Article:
Tough Stuff

Cry Baby: The science behind sobbing and what it says about you

The first time I remember really crying was in sixth grade. I was a new girl at a new school at my first boy/girl party. As we all sat around talking and playing games, a girl I didn’t know called me a really nasty name out of nowhere. It was direct, it was loud—and it was mortifying. Everyone in the room turned to stare at me, my face flaming up as I fought to hold back tears. I didn’t know what to say, what to think, what to do—so I cried. In front of everyone.

It’s been a while since that party. And while I’ve grown in many ways, I still frequently find myself quick to cry. Upset, angry, flustered? Cue the tears. Blissfully happy? Waterworks everywhere. Sad story on the news? Don’t look at me.

Yep, I’m a crier. And according to conversations I’ve had with many other young women, there are a lot of us out there. But why do we cry so much—and what does it mean?

A lot, actually. And it’s pretty complicated. Experts say that highly sensitive individuals are often compassionate, gentle and creative. All extremely positive attributes, right?

But multiple studies show that when women cry, it can actually make us appear less competent. (A double standard that doesn’t apply to dudes, unfortunately.) So how can we stay true to ourselves...while still be seen as the strong, secure individuals we are? Read on (and weep...if you want).

Types of tears
Wondering the difference between your watery allergy eyes and, say, Titanic-induced drops? There are three types of lacrimation (good SAT word, look it up!): basal, reflexive and psychic. Psychic tears are what we’re talking about—they’re the ones produced by any emotional response.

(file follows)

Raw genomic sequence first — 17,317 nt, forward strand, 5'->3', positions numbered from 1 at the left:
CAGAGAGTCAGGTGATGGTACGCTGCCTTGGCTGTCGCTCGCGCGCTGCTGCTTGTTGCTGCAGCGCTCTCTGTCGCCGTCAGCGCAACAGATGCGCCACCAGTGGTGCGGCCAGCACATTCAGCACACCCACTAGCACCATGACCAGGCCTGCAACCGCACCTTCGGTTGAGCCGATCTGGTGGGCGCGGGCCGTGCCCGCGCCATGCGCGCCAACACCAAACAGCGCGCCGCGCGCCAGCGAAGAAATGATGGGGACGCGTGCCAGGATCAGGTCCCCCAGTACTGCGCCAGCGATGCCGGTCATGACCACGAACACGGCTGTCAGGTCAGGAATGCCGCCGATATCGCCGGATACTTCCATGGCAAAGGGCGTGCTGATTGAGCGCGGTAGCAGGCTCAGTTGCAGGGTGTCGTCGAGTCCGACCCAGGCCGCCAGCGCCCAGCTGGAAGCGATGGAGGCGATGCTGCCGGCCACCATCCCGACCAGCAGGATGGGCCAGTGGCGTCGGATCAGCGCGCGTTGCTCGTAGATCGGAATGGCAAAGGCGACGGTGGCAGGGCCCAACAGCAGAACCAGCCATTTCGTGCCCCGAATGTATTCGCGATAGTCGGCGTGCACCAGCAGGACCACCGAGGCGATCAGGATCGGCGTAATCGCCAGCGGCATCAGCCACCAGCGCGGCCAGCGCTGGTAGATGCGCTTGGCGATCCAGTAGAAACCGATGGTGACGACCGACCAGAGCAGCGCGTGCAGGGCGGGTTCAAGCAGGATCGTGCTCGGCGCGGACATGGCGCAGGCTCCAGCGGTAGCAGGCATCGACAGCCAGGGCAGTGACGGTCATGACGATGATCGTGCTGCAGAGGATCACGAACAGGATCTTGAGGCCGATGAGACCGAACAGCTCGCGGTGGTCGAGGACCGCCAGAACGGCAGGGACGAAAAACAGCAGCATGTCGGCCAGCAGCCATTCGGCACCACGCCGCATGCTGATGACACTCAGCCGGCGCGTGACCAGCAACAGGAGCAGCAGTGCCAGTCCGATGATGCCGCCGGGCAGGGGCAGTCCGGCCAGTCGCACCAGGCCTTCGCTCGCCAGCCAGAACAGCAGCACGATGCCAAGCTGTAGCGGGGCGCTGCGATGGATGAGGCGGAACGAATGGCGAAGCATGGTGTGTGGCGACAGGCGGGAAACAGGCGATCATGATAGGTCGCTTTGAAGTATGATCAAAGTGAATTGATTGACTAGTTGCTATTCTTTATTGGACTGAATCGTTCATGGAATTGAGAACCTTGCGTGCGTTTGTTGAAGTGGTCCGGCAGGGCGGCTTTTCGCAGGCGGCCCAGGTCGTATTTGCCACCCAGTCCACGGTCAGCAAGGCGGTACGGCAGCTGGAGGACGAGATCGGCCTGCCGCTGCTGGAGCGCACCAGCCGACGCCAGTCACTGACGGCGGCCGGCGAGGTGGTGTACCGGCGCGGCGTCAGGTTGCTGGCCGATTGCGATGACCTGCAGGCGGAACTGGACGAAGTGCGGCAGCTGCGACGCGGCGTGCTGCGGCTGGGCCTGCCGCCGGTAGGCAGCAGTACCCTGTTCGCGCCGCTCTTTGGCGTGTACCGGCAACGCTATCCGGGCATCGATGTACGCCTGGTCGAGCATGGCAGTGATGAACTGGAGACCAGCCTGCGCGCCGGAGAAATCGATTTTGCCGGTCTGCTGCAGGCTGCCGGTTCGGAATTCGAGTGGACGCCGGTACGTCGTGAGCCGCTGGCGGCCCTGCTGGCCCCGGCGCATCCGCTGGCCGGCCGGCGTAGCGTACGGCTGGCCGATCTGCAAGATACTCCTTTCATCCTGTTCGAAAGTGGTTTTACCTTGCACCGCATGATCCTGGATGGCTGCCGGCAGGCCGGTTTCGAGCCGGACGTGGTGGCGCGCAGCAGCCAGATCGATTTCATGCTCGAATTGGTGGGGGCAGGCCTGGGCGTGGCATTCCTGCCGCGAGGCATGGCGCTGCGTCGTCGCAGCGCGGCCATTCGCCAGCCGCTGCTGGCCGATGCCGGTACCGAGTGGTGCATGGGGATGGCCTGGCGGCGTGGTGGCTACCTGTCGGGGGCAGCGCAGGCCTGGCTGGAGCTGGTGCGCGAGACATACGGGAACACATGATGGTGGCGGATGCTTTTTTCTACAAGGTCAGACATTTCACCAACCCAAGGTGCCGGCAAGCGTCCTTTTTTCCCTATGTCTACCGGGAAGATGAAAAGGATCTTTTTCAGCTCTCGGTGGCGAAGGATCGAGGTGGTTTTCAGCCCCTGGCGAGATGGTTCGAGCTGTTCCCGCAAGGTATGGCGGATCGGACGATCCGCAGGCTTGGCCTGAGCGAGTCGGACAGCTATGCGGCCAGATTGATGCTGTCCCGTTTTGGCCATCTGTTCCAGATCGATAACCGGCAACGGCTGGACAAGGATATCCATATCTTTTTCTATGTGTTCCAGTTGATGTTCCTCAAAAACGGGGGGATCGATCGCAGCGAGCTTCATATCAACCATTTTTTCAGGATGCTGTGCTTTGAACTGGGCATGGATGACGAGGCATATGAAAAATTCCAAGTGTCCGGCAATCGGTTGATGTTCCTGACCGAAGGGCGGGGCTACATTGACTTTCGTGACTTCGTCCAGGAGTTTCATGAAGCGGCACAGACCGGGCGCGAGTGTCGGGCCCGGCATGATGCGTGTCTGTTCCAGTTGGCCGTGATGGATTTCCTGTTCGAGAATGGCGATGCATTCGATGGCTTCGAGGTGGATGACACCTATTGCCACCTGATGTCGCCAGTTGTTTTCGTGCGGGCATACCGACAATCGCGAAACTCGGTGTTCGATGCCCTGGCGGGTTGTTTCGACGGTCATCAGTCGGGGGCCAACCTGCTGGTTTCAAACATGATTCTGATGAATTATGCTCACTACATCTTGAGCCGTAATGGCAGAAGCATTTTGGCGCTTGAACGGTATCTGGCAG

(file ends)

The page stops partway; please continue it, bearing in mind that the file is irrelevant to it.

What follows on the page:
“Emotional tears contain stress hormones,” explains Dr. Cecilia M. Marin, a licensed clini- cal psychologist in Miami. “They also feature a natural painkiller, leucine enkephalin, which helps explain why people often feel better after a good cry.”

So whether you’re shedding tears over the saddest movie ever, the sweet b-day card from your grandma or the hilarious thing your bestie said, they’re all technically the same type. Explains Kelsey Torgerson, a therapist in St. Louis who specializes in adolescent anxiety: “Psychic tears happen when any type of emotion becomes overwhelming.”

Why we cry
Notice yourself weeping a lot lately? You’re so not alone. Teens don’t have a fully func- tional frontal lobe in the brain yet, explains Dr. Marin, so you’re less able to control your emotions than the average adult. Torgerson adds that hormones are also a major influence.

“If you’re going through puberty, hormone production can play a role in how you respond to outside stressors,” says Torgerson. “You might find that more things overwhelm you, even if they seem small to someone else.”

Crying is also a shared, outward expression that allows humans to bond with others

and increase social support. “Think of crying after a bad breakup,” says Torgerson, “and how your friends all come rally around you to make you feel better.” Yep, seeking support through a sob sesh is a totally natural instinct.

Surpassing the stigma